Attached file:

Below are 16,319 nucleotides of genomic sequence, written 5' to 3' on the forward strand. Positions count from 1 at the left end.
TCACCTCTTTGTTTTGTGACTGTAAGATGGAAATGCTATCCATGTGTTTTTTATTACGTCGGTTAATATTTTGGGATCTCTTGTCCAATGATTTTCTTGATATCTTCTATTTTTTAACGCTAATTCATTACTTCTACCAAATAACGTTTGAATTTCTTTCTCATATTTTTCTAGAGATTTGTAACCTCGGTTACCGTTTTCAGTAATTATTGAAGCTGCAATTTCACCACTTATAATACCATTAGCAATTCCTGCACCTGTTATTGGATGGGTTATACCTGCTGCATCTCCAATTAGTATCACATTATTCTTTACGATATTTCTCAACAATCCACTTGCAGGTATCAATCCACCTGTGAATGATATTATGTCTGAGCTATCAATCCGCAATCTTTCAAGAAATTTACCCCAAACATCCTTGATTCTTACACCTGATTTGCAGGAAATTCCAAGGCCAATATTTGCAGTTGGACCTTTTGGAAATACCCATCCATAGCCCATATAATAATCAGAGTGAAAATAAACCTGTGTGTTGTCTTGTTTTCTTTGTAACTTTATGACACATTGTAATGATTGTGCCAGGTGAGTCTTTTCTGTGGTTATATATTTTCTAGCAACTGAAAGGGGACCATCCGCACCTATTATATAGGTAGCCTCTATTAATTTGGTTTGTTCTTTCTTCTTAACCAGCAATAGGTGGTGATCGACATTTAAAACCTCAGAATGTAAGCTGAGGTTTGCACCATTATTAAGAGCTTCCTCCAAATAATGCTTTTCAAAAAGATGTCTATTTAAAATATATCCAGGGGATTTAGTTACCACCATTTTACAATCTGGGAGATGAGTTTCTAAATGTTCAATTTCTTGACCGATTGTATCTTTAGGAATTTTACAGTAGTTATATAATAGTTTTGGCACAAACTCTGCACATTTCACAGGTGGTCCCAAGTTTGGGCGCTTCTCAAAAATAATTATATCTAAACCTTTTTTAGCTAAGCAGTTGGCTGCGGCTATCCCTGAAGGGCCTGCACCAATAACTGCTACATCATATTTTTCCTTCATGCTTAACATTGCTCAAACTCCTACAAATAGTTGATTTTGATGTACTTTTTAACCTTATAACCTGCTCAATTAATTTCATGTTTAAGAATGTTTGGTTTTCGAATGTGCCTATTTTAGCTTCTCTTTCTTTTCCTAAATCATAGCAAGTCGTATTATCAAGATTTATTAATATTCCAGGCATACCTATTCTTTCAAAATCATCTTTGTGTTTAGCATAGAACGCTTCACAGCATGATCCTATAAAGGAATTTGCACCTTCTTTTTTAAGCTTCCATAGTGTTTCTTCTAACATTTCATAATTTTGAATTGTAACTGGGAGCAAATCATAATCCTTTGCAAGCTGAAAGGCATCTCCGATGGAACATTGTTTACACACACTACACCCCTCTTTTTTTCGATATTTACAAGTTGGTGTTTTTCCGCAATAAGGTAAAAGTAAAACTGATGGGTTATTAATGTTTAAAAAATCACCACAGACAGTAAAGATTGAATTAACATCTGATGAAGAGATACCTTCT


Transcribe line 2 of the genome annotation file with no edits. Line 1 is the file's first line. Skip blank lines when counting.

TCACCTCTTTGTTTTGTGACTGTAAGATGGAAATGCTATCCATGTGTTTTTTATTACGTCGGTTAATATTTTGGGATCTCTTGTCCAATGATTTTCTTGATATCTTCTATTTTTTAACGCTAATTCATTACTTCTACCAAATAACGTTTGAATTTCTTTCTCATATTTTTCTAGAGATTTGTAACCTCGGTTACCGTTTTCAGTAATTATTGAAGCTGCAATTTCACCACTTATAATACCATTAGCAATTCCTGCACCTGTTATTGGATGGGTTATACCTGCTGCATCTCCAATTAGTATCACATTATTCTTTACGATATTTCTCAACAATCCACTTGCAGGTATCAATCCACCTGTGAATGATATTATGTCTGAGCTATCAATCCGCAATCTTTCAAGAAATTTACCCCAAACATCCTTGATTCTTACACCTGATTTGCAGGAAATTCCAAGGCCAATATTTGCAGTTGGACCTTTTGGAAATACCCATCCATAGCCCATATAATAATCAGAGTGAAAATAAACCTGTGTGTTGTCTTGTTTTCTTTGTAACTTTATGACACATTGTAATGATTGTGCCAGGTGAGTCTTTTCTGTGGTTATATATTTTCTAGCAACTGAAAGGGGACCATCCGCACCTATTATATAGGTAGCCTCTATTAATTTGGTTTGTTCTTTCTTCTTAACCAGCAATAGGTGGTGATCGACATTTAAAACCTCAGAATGTAAGCTGAGGTTTGCACCATTATTAAGAGCTTCCTCCAAATAATGCTTTTCAAAAAGATGTCTATTTAAAATATATCCAGGGGATTTAGTTACCACCATTTTACAATCTGGGAGATGAGTTTCTAAATGTTCAATTTCTTGACCGATTGTATCTTTAGGAATTTTACAGTAGTTATATAATAGTTTTGGCACAAACTCTGCACATTTCACAGGTGGTCCCAAGTTTGGGCGCTTCTCAAAAATAATTATATCTAAACCTTTTTTAGCTAAGCAGTTGGCTGCGGCTATCCCTGAAGGGCCTGCACCAATAACTGCTACATCATATTTTTCCTTCATGCTTAACATTGCTCAAACTCCTACAAATAGTTGATTTTGATGTACTTTTTAACCTTATAACCTGCTCAATTAATTTCATGTTTAAGAATGTTTGGTTTTCGAATGTGCCTATTTTAGCTTCTCTTTCTTTTCCTAAATCATAGCAAGTCGTATTATCAAGATTTATTAATATTCCAGGCATACCTATTCTTTCAAAATCATCTTTGTGTTTAGCATAGAACGCTTCACAGCATGATCCTATAAAGGAATTTGCACCTTCTTTTTTAAGCTTCCATAGTGTTTCTTCTAACATTTCATAATTTTGAATTGTAACTGGGAGCAAATCATAATCCTTTGCAAGCTGAAAGGCATCTCCGATGGAACATTGTTTACACACACTACACCCCTCTTTTTTTCGATATTTACAAGTTGGTGTTTTTCCGCAATAAGGTAAAAGTAAAACTGATGGGTTATTAATGTTTAAAAAATCACCACAGACAGTAAAGATTGAATTAACATCTGATGAAGAGATACCTTCT